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Dwight Howard is seriously working on 3-pointers this summer

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Howard is 5-of-56 on threes all-time.

Cleveland Cavaliers v Atlanta Hawks Photo by Kevin C. Cox/Getty Images

There are a lot of words you can use to describe Dwight Howard: Rebounder. Dunker. Jumper. Shot-blocker. Defensive anchor. Screener. Jester

And if the Atlanta Hawks center has his way, there’s one more you can add:

Three-point shooter.

Howard joined ESPN’s The Jump on Tuesday, and when asked how the evolution of small ball has changed his game, the 31-year-old center said he’s working on his perimeter shooting so that he can remain a valuable player through the latter stretch of his playing career:

“I’ve been working on my threes,” Howard said, “really trying to add some range to my game, which is gonna be weird for people to see, I guess, because they’re used to seeing me in the paint battling. But in order for me to play longer, I have to expand my game.”

This isn’t the first time Howard’s hinted toward improving his three-point shooting. At the start of the season, the Hawks’ big man said it was only a matter of time before he extended his range to the perimeter.

"Actually it's something that we all work on every day in practice," Howard said in November, according to CBS Sports’ James Herbert. "You know what, it's going to happen. It's the beginning of the season. ... I do want to shoot some threes. I think that it would just expand everything for myself and for this team. But right now, this team needs me to dominate the paint."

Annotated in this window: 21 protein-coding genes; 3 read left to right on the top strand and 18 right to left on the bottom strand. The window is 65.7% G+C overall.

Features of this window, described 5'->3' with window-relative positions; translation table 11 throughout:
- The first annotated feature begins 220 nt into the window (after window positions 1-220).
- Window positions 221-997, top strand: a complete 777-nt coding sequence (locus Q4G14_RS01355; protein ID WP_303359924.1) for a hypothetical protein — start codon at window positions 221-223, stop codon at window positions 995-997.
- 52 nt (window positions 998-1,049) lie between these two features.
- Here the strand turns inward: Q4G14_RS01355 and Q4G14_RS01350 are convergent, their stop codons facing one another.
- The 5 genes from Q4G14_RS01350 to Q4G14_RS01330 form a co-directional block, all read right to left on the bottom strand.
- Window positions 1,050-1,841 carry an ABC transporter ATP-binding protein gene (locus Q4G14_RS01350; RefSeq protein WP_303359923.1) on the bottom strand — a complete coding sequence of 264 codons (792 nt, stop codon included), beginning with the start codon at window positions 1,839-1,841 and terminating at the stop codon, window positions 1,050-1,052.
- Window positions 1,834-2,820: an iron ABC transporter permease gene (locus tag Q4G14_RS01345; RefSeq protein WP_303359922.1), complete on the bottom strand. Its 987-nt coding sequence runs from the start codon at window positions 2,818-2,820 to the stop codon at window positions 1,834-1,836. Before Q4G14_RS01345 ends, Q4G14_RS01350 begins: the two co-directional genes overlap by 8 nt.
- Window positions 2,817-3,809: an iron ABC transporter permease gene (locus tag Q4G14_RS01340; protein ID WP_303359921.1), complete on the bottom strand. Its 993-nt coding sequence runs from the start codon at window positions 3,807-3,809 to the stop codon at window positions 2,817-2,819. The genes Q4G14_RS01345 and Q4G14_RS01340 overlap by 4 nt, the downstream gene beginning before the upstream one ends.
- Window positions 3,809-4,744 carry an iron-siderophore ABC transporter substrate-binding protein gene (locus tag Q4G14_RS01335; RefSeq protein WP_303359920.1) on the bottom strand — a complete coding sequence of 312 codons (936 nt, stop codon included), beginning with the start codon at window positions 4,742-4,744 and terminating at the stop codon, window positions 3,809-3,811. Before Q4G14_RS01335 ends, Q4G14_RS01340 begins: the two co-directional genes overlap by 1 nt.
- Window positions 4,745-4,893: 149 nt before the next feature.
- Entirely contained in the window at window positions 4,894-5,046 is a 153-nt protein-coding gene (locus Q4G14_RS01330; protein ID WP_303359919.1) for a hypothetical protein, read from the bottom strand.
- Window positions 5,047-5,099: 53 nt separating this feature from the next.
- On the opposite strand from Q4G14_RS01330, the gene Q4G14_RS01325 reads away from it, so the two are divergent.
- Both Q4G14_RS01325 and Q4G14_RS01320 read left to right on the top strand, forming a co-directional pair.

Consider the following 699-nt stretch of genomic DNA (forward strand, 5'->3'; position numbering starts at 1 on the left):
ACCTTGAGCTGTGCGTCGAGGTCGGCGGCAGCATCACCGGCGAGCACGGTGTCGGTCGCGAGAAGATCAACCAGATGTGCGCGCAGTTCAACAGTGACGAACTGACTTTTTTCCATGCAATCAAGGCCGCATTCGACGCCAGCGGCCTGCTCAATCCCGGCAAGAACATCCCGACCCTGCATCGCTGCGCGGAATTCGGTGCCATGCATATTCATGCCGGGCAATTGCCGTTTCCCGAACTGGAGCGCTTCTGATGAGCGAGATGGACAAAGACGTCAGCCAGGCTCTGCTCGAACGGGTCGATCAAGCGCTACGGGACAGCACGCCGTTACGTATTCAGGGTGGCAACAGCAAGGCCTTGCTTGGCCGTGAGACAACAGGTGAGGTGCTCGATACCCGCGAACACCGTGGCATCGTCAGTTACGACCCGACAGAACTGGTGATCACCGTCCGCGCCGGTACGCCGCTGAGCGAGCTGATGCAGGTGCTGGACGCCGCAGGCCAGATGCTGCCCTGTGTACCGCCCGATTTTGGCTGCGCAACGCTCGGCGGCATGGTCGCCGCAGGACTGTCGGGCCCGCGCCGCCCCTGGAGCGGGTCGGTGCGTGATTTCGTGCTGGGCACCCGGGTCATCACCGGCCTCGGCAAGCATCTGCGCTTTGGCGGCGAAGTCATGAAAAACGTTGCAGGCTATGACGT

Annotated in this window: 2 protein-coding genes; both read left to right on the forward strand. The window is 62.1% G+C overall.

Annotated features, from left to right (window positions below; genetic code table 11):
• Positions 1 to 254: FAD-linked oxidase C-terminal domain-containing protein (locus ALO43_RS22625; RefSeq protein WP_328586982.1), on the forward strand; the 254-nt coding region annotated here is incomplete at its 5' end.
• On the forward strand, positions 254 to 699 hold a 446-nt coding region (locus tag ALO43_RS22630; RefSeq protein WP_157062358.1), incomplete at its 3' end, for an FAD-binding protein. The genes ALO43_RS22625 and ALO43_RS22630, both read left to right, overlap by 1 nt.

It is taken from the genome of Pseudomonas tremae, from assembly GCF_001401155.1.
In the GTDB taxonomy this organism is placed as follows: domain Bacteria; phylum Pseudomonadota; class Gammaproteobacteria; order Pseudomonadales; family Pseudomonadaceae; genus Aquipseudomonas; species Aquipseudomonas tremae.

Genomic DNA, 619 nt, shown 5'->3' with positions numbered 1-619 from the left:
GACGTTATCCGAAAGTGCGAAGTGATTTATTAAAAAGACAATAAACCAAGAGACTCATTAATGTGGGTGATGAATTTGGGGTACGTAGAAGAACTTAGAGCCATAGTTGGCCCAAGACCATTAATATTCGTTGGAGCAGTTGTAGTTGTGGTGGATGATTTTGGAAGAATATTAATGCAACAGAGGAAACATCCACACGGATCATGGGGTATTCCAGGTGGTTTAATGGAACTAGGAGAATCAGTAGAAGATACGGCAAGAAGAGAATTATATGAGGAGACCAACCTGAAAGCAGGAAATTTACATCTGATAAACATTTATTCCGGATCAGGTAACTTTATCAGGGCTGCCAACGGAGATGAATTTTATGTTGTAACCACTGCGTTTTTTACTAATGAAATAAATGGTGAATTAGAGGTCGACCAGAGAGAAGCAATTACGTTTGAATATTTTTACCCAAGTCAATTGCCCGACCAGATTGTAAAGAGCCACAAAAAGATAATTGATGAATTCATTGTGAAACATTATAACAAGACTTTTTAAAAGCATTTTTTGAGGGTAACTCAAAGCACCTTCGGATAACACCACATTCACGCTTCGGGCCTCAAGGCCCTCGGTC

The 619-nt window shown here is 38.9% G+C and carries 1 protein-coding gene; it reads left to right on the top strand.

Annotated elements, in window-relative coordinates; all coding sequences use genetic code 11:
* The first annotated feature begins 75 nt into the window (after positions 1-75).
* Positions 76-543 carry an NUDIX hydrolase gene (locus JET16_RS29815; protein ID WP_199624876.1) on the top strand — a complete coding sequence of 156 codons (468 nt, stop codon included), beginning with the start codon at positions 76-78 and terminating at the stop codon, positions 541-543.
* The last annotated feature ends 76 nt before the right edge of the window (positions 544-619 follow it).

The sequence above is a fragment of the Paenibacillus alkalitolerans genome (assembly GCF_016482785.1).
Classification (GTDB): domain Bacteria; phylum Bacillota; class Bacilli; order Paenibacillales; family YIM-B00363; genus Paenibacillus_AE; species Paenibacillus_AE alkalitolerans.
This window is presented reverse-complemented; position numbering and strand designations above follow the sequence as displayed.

Howard is far from a shooter. The Hawks’ big man has made five of his 56 career three-point attempts, though several were full-court heaves that had a low conversion rate. His last-made three came in the 2014-15 season as a member of the Houston Rockets (of course).

But his decision to shift focus to the three-point shot shows the direction the NBA is headed.

Gone are the days where primarily back-to-the-basket big men can dominate the game from the low block. Defenses are faster, smarter, and more versatile now than ever before, and a center — a position that is becoming more and more obsolete — has to be able to do more than just rebound and dunk.

Fortunately for Howard, there’s precedence for big men developing three-point shots overnight. Marc Gasol and Pau Gasol came out guns ablaze this season after relatively tepid perimeter shooting seasons last year — as did Brook Lopez, who notched a game with seven threes and five blocks this season. Both Anthony Davis and DeMarcus Cousins developed reliable three-point shots, and Al Horford showed his mid-range stroke could translate two steps back behind the line.

The challenge for Howard, though, is that he has never been a serviceable mid-range shooter. He shot only 41.7 percent on twos between 10 and 14 feet from the rim and a paltry 21.7 percent on those from 15 to 19 feet out. Those are the percentages for a guy who, according to the Atlanta Journal-Constitution’s Chris Vivlamore, wanted to become a better mid-range shooter this season.

And making the jump from a primarily pick-and-roll and offensive rebound scorer in Atlanta to a potential stretch 5 could prove difficult for a player who hasn’t shown much touch outside of the foul line.